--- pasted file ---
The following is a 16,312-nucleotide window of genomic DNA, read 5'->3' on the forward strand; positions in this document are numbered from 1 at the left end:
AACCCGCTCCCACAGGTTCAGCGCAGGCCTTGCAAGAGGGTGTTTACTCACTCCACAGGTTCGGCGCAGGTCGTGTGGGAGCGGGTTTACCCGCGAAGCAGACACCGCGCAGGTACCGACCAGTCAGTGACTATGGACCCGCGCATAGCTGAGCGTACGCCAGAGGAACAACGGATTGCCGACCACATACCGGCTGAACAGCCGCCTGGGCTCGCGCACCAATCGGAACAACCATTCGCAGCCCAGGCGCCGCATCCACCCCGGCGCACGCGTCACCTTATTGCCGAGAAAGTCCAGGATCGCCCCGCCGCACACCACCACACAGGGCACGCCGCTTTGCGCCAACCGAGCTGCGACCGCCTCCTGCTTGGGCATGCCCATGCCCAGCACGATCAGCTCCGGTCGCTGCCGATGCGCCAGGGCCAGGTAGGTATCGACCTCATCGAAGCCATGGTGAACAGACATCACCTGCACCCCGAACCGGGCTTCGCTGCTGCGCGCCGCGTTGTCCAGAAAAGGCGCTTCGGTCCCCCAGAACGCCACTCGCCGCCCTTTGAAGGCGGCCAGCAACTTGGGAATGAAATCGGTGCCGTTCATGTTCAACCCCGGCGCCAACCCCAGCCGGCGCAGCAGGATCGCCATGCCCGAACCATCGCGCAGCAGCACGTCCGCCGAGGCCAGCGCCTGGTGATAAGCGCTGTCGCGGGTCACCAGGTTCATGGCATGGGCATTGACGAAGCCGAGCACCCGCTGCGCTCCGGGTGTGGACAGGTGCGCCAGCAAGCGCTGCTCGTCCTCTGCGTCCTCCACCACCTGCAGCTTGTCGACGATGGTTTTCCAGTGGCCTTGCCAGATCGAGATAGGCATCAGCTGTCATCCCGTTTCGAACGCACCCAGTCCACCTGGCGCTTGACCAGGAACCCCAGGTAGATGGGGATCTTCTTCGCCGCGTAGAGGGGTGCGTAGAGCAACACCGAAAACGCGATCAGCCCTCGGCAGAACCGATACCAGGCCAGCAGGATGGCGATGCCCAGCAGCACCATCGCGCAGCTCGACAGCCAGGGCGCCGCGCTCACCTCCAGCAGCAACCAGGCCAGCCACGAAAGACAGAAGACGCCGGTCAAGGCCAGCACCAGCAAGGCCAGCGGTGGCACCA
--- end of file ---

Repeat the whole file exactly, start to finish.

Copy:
The following is a 16,312-nucleotide window of genomic DNA, read 5'->3' on the forward strand; positions in this document are numbered from 1 at the left end:
AACCCGCTCCCACAGGTTCAGCGCAGGCCTTGCAAGAGGGTGTTTACTCACTCCACAGGTTCGGCGCAGGTCGTGTGGGAGCGGGTTTACCCGCGAAGCAGACACCGCGCAGGTACCGACCAGTCAGTGACTATGGACCCGCGCATAGCTGAGCGTACGCCAGAGGAACAACGGATTGCCGACCACATACCGGCTGAACAGCCGCCTGGGCTCGCGCACCAATCGGAACAACCATTCGCAGCCCAGGCGCCGCATCCACCCCGGCGCACGCGTCACCTTATTGCCGAGAAAGTCCAGGATCGCCCCGCCGCACACCACCACACAGGGCACGCCGCTTTGCGCCAACCGAGCTGCGACCGCCTCCTGCTTGGGCATGCCCATGCCCAGCACGATCAGCTCCGGTCGCTGCCGATGCGCCAGGGCCAGGTAGGTATCGACCTCATCGAAGCCATGGTGAACAGACATCACCTGCACCCCGAACCGGGCTTCGCTGCTGCGCGCCGCGTTGTCCAGAAAAGGCGCTTCGGTCCCCCAGAACGCCACTCGCCGCCCTTTGAAGGCGGCCAGCAACTTGGGAATGAAATCGGTGCCGTTCATGTTCAACCCCGGCGCCAACCCCAGCCGGCGCAGCAGGATCGCCATGCCCGAACCATCGCGCAGCAGCACGTCCGCCGAGGCCAGCGCCTGGTGATAAGCGCTGTCGCGGGTCACCAGGTTCATGGCATGGGCATTGACGAAGCCGAGCACCCGCTGCGCTCCGGGTGTGGACAGGTGCGCCAGCAAGCGCTGCTCGTCCTCTGCGTCCTCCACCACCTGCAGCTTGTCGACGATGGTTTTCCAGTGGCCTTGCCAGATCGAGATAGGCATCAGCTGTCATCCCGTTTCGAACGCACCCAGTCCACCTGGCGCTTGACCAGGAACCCCAGGTAGATGGGGATCTTCTTCGCCGCGTAGAGGGGTGCGTAGAGCAACACCGAAAACGCGATCAGCCCTCGGCAGAACCGATACCAGGCCAGCAGGATGGCGATGCCCAGCAGCACCATCGCGCAGCTCGACAGCCAGGGCGCCGCGCTCACCTCCAGCAGCAACCAGGCCAGCCACGAAAGACAGAAGACGCCGGTCAAGGCCAGCACCAGCAAGGCCAGCGGTGGCACCA